I have used the Postal Service on multiple occasions, and I find them vital to our society no matter the advancement of today’s society in regards to technological advancements. I feel that the Postal Service will remain essential whether you are sending a letter to your penpal, sending documents, packages etc. The Postal Service is vital in transporting everyday items but the depth behind each letter, package, and document has more meaning, for you know that an individual took time to send your letter to  the destination and another person who received the letter from their postal service sent it to their house, and there is so much more meaning when it comes to meaningful items for you never know how many people were behind getting the tiny letter to your penpal. Through today we can send a text, email, or even call I think meaningful items like letters, and gifts have a lot of meaning because it is handwritten and came from across the world, street, or corner through the Postal Service. With events such as the November 2020 Election coming around the corner the Postal Service is EXTREMELY essential during THIS TIME because VOTES have the power to change the state of the economy, future, and the very health of this NATION! 

Social Media is one outlet that I feel can spread information very fast just like the Postal Service, platforms such as Instagram, Twitter, Snapchat, and TikTok even, have some sort of impact on a person even if they just see the video/article for a millisecond, it without a doubt leaves an impact. Though social media can be oftentimes toxic and force oneself to compare so much so it often leads to deleting all forms of media, I think if used the right way, this being, bringing the information that has been left in the dark and shining a very bright light on it for the eyes of people who of which also HAVE POWER it can change the course of this November Election.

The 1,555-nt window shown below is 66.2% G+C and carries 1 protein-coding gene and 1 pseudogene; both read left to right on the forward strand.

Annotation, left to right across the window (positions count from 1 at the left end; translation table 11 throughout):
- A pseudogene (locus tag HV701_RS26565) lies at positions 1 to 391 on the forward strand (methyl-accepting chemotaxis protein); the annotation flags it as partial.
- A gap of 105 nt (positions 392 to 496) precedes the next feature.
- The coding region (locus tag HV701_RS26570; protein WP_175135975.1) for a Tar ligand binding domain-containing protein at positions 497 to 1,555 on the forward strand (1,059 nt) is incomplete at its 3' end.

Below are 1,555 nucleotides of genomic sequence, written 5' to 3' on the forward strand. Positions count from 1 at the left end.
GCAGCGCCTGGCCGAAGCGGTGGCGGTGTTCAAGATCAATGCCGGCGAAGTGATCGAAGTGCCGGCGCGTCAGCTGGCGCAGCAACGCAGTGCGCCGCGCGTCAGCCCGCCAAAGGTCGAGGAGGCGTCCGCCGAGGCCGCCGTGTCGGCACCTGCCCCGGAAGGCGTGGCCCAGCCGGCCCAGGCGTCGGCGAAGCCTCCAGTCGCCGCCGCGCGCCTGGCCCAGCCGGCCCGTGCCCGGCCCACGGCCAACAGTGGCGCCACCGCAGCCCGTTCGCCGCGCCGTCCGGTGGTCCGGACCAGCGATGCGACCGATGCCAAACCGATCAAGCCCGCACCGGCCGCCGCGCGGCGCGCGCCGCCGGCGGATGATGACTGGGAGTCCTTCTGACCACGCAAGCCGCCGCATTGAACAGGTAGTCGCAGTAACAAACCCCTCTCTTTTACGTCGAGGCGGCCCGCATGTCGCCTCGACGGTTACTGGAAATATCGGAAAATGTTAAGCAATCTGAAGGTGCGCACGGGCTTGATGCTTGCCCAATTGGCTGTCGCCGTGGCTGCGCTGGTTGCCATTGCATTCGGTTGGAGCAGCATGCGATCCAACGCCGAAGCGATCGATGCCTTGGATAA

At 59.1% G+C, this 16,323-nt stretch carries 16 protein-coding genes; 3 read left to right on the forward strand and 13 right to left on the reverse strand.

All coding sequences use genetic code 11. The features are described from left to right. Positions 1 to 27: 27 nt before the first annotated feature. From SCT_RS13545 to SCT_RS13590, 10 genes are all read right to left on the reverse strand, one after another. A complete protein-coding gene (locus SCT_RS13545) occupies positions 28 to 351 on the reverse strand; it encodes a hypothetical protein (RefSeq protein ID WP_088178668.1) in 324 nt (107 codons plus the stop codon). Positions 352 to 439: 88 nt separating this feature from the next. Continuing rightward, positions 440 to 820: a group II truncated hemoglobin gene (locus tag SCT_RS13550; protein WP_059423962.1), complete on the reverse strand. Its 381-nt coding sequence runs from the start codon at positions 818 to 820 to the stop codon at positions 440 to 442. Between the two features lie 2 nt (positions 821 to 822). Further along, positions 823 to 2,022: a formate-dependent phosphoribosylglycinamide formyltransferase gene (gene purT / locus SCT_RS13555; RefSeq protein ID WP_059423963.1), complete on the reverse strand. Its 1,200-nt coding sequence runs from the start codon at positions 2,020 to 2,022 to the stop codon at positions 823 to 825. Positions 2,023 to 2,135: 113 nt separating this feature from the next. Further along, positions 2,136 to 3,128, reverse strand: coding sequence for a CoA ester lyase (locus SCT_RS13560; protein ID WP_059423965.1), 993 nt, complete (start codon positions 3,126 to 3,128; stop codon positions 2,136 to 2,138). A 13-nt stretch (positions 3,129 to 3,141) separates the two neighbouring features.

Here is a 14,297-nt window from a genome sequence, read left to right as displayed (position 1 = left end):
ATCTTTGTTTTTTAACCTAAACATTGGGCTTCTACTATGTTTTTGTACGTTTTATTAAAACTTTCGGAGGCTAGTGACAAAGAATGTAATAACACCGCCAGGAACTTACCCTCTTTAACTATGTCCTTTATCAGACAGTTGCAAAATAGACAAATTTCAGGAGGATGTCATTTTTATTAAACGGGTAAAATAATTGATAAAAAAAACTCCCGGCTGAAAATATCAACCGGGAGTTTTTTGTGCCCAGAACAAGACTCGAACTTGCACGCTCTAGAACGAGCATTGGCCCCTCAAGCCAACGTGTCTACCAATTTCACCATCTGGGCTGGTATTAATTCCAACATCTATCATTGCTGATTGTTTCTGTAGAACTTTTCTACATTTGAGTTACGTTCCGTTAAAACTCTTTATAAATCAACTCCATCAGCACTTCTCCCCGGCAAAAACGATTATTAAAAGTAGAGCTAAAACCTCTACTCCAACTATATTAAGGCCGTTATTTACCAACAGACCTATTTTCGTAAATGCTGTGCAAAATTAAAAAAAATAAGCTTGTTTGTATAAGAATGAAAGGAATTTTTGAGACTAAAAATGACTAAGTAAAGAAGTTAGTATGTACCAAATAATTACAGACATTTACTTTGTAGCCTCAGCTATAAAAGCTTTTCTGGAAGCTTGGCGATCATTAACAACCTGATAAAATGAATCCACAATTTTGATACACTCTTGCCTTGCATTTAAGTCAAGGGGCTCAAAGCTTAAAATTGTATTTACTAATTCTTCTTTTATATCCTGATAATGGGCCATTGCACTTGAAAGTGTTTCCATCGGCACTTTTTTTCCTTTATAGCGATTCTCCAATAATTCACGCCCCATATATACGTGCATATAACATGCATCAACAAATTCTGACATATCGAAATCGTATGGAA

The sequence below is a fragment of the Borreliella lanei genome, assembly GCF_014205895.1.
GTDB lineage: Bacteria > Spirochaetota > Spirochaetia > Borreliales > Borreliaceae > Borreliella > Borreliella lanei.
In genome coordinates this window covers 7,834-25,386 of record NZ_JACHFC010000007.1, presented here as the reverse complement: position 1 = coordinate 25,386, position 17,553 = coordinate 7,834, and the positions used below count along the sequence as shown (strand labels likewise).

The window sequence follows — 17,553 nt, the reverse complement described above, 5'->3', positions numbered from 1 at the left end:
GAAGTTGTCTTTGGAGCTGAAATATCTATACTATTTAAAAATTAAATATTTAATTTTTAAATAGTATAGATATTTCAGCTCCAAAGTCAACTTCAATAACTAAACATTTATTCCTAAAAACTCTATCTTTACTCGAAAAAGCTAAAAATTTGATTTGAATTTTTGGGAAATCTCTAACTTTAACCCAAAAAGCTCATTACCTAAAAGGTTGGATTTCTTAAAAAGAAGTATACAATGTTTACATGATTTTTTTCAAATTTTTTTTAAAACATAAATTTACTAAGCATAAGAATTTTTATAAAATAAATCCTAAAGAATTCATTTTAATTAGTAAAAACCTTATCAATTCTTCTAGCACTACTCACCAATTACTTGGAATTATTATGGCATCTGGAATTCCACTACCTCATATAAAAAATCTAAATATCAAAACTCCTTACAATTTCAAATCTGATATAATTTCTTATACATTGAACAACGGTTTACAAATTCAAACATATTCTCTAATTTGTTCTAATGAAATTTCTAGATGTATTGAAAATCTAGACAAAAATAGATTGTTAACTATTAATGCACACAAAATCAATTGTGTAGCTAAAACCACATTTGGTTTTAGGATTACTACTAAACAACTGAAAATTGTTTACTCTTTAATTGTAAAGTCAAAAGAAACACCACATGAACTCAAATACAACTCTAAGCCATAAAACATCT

In addition to this,  I think asking the men and women representing our congressional districts to address the concerns of the people and ensuring that these issues will not affect the voting ballots obtained for their state, and have these congressmen and women give updated information on the status of both the ballots, and the state of Postal Services within their state. In regards to the action that could be taken in Merced, I feel that we can begin to talk to our representative Jim Costa and ask questions in regards to the state Postal Services and what precautions are to be taken if people cannot mail-in their votes. Also, the people of Merced can begin to cooperate with the Merced Sun Star and make articles addressing both the concern and the solution to the situation while also creating flyers, around town, attending city hall meetings and addressing the concern about the situation etc. 

Zaynah Wali,

USPS is a very essential tool to Americans. Using the USPS could help you in many ways, for me I recently moved out of my mother’s house and needed to get a State ID card. This required me to need a legal change in address so I decided to go to the post office in order to get that by filling out their change in address form. USPS literally helps with general adulthood essentials so the fact that it is jeopardy is alarming to say the least. In order to raise awareness we have to talk about it, tell your loved ones about it, word of mouth is one of the most popular forms of political socialization. We can also take action by using our voices, we can write our mayors and representatives asking them to stand with our postal system.

Stephanie Gurtel, 18